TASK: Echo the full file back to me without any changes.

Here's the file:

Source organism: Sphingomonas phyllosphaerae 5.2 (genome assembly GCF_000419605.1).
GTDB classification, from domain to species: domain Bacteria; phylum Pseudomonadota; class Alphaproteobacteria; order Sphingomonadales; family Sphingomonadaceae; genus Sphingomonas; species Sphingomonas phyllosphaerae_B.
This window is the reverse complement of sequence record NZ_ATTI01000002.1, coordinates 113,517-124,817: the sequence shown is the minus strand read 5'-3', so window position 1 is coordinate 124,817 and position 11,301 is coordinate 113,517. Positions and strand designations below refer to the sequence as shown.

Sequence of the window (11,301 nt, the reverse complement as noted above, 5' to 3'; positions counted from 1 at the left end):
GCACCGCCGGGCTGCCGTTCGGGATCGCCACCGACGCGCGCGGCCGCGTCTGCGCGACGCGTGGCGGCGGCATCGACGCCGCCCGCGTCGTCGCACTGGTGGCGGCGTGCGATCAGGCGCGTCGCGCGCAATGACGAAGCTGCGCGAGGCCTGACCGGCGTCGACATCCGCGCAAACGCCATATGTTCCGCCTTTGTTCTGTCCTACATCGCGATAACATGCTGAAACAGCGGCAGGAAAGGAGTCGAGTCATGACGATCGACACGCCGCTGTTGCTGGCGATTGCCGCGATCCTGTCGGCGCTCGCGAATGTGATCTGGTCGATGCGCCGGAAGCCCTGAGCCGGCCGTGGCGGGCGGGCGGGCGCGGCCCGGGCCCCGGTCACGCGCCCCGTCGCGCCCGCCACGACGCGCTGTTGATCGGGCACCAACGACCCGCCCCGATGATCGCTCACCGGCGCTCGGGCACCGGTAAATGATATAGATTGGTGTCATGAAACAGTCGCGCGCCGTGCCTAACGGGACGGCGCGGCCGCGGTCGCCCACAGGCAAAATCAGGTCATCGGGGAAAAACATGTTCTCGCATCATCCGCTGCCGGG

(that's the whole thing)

Source organism: Sphingomonas phyllosphaerae 5.2 (genome assembly GCF_000419605.1).
GTDB classification, from domain to species: domain Bacteria; phylum Pseudomonadota; class Alphaproteobacteria; order Sphingomonadales; family Sphingomonadaceae; genus Sphingomonas; species Sphingomonas phyllosphaerae_B.
This window is the reverse complement of sequence record NZ_ATTI01000002.1, coordinates 113,517-124,817: the sequence shown is the minus strand read 5'-3', so window position 1 is coordinate 124,817 and position 11,301 is coordinate 113,517. Positions and strand designations below refer to the sequence as shown.

Sequence of the window (11,301 nt, the reverse complement as noted above, 5' to 3'; positions counted from 1 at the left end):
GCACCGCCGGGCTGCCGTTCGGGATCGCCACCGACGCGCGCGGCCGCGTCTGCGCGACGCGTGGCGGCGGCATCGACGCCGCCCGCGTCGTCGCACTGGTGGCGGCGTGCGATCAGGCGCGTCGCGCGCAATGACGAAGCTGCGCGAGGCCTGACCGGCGTCGACATCCGCGCAAACGCCATATGTTCCGCCTTTGTTCTGTCCTACATCGCGATAACATGCTGAAACAGCGGCAGGAAAGGAGTCGAGTCATGACGATCGACACGCCGCTGTTGCTGGCGATTGCCGCGATCCTGTCGGCGCTCGCGAATGTGATCTGGTCGATGCGCCGGAAGCCCTGAGCCGGCCGTGGCGGGCGGGCGGGCGCGGCCCGGGCCCCGGTCACGCGCCCCGTCGCGCCCGCCACGACGCGCTGTTGATCGGGCACCAACGACCCGCCCCGATGATCGCTCACCGGCGCTCGGGCACCGGTAAATGATATAGATTGGTGTCATGAAACAGTCGCGCGCCGTGCCTAACGGGACGGCGCGGCCGCGGTCGCCCACAGGCAAAATCAGGTCATCGGGGAAAAACATGTTCTCGCATCATCCGCTGCCGGG